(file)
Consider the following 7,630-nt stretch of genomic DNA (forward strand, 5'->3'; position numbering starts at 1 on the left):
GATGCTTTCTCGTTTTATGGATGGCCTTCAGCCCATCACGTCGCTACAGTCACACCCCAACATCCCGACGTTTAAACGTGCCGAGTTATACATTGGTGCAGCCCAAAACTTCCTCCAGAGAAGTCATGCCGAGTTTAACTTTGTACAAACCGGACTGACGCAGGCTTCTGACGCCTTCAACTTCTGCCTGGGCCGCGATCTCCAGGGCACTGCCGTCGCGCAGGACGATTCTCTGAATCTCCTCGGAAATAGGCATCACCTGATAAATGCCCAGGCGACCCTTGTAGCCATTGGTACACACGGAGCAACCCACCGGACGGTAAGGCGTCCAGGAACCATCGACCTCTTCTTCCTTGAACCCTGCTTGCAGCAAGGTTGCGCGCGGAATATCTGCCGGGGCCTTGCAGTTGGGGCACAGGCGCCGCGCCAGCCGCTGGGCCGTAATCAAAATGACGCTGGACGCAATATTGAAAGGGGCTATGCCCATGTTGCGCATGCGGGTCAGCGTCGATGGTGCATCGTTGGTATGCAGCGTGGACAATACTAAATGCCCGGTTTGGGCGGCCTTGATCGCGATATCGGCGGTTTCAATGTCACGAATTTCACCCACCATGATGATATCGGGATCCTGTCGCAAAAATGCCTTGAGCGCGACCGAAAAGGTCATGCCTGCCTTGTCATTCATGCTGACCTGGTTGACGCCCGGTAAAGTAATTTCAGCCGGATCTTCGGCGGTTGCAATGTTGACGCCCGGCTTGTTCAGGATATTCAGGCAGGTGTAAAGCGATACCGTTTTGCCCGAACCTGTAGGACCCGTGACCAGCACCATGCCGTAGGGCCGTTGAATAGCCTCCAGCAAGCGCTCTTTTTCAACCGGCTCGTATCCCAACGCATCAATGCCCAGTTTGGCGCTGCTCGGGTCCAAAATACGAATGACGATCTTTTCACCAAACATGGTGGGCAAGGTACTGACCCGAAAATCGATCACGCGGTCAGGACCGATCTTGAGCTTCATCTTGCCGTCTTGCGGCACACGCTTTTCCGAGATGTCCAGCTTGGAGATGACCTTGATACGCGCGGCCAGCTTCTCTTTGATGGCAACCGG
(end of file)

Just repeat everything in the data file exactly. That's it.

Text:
Consider the following 7,630-nt stretch of genomic DNA (forward strand, 5'->3'; position numbering starts at 1 on the left):
GATGCTTTCTCGTTTTATGGATGGCCTTCAGCCCATCACGTCGCTACAGTCACACCCCAACATCCCGACGTTTAAACGTGCCGAGTTATACATTGGTGCAGCCCAAAACTTCCTCCAGAGAAGTCATGCCGAGTTTAACTTTGTACAAACCGGACTGACGCAGGCTTCTGACGCCTTCAACTTCTGCCTGGGCCGCGATCTCCAGGGCACTGCCGTCGCGCAGGACGATTCTCTGAATCTCCTCGGAAATAGGCATCACCTGATAAATGCCCAGGCGACCCTTGTAGCCATTGGTACACACGGAGCAACCCACCGGACGGTAAGGCGTCCAGGAACCATCGACCTCTTCTTCCTTGAACCCTGCTTGCAGCAAGGTTGCGCGCGGAATATCTGCCGGGGCCTTGCAGTTGGGGCACAGGCGCCGCGCCAGCCGCTGGGCCGTAATCAAAATGACGCTGGACGCAATATTGAAAGGGGCTATGCCCATGTTGCGCATGCGGGTCAGCGTCGATGGTGCATCGTTGGTATGCAGCGTGGACAATACTAAATGCCCGGTTTGGGCGGCCTTGATCGCGATATCGGCGGTTTCAATGTCACGAATTTCACCCACCATGATGATATCGGGATCCTGTCGCAAAAATGCCTTGAGCGCGACCGAAAAGGTCATGCCTGCCTTGTCATTCATGCTGACCTGGTTGACGCCCGGTAAAGTAATTTCAGCCGGATCTTCGGCGGTTGCAATGTTGACGCCCGGCTTGTTCAGGATATTCAGGCAGGTGTAAAGCGATACCGTTTTGCCCGAACCTGTAGGACCCGTGACCAGCACCATGCCGTAGGGCCGTTGAATAGCCTCCAGCAAGCGCTCTTTTTCAACCGGCTCGTATCCCAACGCATCAATGCCCAGTTTGGCGCTGCTCGGGTCCAAAATACGAATGACGATCTTTTCACCAAACATGGTGGGCAAGGTACTGACCCGAAAATCGATCACGCGGTCAGGACCGATCTTGAGCTTCATCTTGCCGTCTTGCGGCACACGCTTTTCCGAGATGTCCAGCTTGGAGATGACCTTGATACGCGCGGCCAGCTTCTCTTTGATGGCAACCGG